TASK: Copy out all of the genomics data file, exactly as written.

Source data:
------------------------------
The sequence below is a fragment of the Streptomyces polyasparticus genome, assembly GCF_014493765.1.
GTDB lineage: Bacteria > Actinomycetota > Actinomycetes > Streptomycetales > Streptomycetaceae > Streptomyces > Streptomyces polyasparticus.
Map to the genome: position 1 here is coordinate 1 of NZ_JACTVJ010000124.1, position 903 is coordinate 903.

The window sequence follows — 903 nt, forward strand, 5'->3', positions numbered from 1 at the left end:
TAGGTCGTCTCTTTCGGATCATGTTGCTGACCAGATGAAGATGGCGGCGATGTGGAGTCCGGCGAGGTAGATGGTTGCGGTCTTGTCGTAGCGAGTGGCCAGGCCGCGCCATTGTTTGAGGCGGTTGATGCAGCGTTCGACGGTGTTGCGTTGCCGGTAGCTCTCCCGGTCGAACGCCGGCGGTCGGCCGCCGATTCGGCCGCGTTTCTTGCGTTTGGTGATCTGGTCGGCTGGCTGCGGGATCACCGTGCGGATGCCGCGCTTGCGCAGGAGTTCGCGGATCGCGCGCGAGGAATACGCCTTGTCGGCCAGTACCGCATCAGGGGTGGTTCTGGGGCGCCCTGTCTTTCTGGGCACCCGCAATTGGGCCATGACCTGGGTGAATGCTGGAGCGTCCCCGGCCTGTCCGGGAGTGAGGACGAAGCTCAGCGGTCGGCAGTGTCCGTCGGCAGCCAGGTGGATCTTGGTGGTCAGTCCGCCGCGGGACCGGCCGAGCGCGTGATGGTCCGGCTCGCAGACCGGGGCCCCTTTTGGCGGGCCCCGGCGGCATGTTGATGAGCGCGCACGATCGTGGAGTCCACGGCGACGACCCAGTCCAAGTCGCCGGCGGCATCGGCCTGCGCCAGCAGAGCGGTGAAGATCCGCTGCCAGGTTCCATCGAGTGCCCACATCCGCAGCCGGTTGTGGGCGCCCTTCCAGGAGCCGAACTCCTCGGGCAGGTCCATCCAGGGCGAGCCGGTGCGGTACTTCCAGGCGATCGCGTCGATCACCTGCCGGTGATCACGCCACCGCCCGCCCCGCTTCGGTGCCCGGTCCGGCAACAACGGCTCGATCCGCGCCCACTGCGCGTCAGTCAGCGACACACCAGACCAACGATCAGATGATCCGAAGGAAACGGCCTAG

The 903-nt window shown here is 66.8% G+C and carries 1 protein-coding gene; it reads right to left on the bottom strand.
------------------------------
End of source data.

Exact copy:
The sequence below is a fragment of the Streptomyces polyasparticus genome, assembly GCF_014493765.1.
GTDB lineage: Bacteria > Actinomycetota > Actinomycetes > Streptomycetales > Streptomycetaceae > Streptomyces > Streptomyces polyasparticus.
Map to the genome: position 1 here is coordinate 1 of NZ_JACTVJ010000124.1, position 903 is coordinate 903.

The window sequence follows — 903 nt, forward strand, 5'->3', positions numbered from 1 at the left end:
TAGGTCGTCTCTTTCGGATCATGTTGCTGACCAGATGAAGATGGCGGCGATGTGGAGTCCGGCGAGGTAGATGGTTGCGGTCTTGTCGTAGCGAGTGGCCAGGCCGCGCCATTGTTTGAGGCGGTTGATGCAGCGTTCGACGGTGTTGCGTTGCCGGTAGCTCTCCCGGTCGAACGCCGGCGGTCGGCCGCCGATTCGGCCGCGTTTCTTGCGTTTGGTGATCTGGTCGGCTGGCTGCGGGATCACCGTGCGGATGCCGCGCTTGCGCAGGAGTTCGCGGATCGCGCGCGAGGAATACGCCTTGTCGGCCAGTACCGCATCAGGGGTGGTTCTGGGGCGCCCTGTCTTTCTGGGCACCCGCAATTGGGCCATGACCTGGGTGAATGCTGGAGCGTCCCCGGCCTGTCCGGGAGTGAGGACGAAGCTCAGCGGTCGGCAGTGTCCGTCGGCAGCCAGGTGGATCTTGGTGGTCAGTCCGCCGCGGGACCGGCCGAGCGCGTGATGGTCCGGCTCGCAGACCGGGGCCCCTTTTGGCGGGCCCCGGCGGCATGTTGATGAGCGCGCACGATCGTGGAGTCCACGGCGACGACCCAGTCCAAGTCGCCGGCGGCATCGGCCTGCGCCAGCAGAGCGGTGAAGATCCGCTGCCAGGTTCCATCGAGTGCCCACATCCGCAGCCGGTTGTGGGCGCCCTTCCAGGAGCCGAACTCCTCGGGCAGGTCCATCCAGGGCGAGCCGGTGCGGTACTTCCAGGCGATCGCGTCGATCACCTGCCGGTGATCACGCCACCGCCCGCCCCGCTTCGGTGCCCGGTCCGGCAACAACGGCTCGATCCGCGCCCACTGCGCGTCAGTCAGCGACACACCAGACCAACGATCAGATGATCCGAAGGAAACGGCCTAG

The 903-nt window shown here is 66.8% G+C and carries 1 protein-coding gene; it reads right to left on the bottom strand.